Alexandria, VA – Community colleges provide a strong foundation for the nation's graduating STEM (Science Technology Engineering and Mathematics) workforce. In its latest Geoscience Currents, the American Geosciences Institute documents the flow of geoscience students from 2–year to 4-year institutions in Texas, adding to an earlier report on similar data from California released in 2012.
In 2012, 70 percent of geoscience students in Texas public universities had transferred from Community Colleges. In particular, Texas A&M University admitted students from 32 community colleges statewide, followed closely by Texas Tech which admitted students from 25 2-year institutions. However, the majority of 4-year institutions demonstrated direct transfer from five, or fewer, local community colleges.
These findings have implications both federally and at the state-level by helping identify which 2-year institutions may benefit from funding to promote research experiences for community college students and faculty. This can also help 4-year institutions forge stronger relationships with their feeder colleges to ensure smoother transitions for transferring intuitions.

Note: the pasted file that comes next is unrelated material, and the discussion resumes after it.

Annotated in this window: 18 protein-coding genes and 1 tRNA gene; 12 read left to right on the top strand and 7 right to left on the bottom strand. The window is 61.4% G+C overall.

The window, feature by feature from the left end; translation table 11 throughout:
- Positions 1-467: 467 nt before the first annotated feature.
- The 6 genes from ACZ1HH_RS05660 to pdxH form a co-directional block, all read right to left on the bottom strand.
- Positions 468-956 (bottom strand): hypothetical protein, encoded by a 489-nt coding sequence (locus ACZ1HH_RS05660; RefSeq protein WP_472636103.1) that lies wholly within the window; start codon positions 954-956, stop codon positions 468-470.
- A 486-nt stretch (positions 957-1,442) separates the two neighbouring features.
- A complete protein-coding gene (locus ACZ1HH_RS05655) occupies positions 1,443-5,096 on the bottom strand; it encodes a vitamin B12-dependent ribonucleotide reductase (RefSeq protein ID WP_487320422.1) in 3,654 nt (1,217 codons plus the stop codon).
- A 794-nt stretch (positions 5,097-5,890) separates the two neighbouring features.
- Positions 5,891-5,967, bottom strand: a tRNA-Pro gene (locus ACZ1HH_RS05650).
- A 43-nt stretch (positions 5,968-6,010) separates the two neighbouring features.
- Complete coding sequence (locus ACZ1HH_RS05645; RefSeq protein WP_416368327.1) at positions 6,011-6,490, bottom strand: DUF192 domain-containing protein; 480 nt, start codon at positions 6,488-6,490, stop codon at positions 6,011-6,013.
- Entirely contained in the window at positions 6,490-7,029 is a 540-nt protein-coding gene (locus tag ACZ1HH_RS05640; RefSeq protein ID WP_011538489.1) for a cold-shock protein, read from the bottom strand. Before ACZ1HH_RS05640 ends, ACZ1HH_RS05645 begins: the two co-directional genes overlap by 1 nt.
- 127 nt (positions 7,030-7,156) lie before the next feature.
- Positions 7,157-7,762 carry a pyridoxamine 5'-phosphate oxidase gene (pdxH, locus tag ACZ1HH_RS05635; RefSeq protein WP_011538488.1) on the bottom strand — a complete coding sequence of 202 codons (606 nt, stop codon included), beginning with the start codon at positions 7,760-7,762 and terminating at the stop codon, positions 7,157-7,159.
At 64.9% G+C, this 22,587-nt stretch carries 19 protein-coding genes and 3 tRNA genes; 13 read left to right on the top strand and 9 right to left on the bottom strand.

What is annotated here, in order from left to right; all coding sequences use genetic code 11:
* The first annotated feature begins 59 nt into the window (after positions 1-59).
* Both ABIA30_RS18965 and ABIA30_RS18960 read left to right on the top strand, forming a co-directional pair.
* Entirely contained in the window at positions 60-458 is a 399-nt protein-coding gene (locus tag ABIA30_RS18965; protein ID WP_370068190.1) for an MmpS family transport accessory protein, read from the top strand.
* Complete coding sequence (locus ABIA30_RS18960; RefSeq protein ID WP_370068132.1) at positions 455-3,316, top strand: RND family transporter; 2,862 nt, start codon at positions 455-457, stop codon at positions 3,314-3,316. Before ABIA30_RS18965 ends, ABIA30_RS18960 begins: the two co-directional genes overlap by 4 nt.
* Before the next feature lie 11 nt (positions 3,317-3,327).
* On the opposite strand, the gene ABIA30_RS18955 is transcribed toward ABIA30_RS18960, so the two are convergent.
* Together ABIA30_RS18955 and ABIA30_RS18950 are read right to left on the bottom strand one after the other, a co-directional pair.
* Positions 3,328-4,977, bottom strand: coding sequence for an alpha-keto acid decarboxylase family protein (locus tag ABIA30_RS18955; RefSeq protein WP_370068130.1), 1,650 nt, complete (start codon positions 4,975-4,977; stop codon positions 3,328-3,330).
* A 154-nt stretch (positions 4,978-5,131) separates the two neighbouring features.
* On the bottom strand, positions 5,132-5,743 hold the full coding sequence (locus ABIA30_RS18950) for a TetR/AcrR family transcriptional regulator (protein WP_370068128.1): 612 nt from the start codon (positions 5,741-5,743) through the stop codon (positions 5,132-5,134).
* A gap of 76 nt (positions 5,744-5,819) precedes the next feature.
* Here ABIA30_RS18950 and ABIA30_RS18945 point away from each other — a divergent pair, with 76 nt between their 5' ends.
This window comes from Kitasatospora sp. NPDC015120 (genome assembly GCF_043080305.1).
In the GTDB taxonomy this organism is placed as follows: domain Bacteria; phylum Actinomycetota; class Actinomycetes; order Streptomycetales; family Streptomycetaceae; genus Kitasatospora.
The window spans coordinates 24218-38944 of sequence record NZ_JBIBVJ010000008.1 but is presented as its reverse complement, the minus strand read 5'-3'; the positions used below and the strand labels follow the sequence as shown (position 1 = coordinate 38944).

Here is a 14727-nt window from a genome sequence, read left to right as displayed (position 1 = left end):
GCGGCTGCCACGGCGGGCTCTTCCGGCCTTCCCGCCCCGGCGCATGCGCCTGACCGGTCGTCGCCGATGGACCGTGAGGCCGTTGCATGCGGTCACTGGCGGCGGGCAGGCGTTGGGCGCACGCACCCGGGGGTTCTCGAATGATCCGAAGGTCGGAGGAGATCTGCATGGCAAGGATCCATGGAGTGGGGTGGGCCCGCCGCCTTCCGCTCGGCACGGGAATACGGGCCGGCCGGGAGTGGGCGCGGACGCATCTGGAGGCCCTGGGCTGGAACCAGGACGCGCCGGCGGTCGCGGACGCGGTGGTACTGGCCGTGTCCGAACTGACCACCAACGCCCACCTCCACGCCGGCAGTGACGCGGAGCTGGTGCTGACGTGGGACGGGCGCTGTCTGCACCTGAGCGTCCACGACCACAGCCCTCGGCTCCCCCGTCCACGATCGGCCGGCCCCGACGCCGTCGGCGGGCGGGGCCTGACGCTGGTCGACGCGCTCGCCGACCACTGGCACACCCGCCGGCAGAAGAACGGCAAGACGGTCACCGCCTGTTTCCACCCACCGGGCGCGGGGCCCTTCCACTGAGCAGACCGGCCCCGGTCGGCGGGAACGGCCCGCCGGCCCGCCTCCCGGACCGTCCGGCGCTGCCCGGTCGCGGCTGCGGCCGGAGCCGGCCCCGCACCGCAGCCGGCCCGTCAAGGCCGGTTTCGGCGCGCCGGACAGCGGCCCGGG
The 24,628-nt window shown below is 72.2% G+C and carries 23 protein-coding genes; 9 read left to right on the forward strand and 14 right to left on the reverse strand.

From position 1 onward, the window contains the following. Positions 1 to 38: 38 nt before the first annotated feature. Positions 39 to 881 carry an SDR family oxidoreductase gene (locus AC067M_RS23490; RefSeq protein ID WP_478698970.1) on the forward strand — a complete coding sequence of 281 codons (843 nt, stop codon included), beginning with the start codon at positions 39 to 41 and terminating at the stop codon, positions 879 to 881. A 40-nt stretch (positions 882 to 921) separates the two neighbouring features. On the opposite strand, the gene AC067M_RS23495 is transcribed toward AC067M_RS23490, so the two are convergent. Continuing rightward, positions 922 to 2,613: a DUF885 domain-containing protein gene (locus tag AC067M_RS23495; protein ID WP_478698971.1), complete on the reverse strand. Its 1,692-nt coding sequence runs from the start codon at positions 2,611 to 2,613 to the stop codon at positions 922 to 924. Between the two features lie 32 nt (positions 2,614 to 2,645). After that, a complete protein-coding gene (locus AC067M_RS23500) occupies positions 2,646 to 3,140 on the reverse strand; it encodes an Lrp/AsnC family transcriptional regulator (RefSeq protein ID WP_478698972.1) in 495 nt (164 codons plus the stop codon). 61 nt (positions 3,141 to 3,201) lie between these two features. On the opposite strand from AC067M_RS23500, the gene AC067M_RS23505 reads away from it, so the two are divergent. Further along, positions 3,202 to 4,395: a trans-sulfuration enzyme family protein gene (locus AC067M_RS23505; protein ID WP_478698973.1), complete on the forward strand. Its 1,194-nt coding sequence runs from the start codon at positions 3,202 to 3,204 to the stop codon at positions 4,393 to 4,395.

For more information and to download a copy of this Geoscience Currents, go to:
The American Geosciences Institute is a nonprofit federation of geoscientific and professional associations that represents more than 250,000 geologists, geophysicists and other earth scientists. Founded in 1948, AGI provides information services to geoscientists, serves as a voice of shared interests in the profession, plays a major role in strengthening geosciences education, and strives to increase public awareness of the vital role geosciences play in society's use of resources, resiliency to natural hazards, and interaction with the environment.
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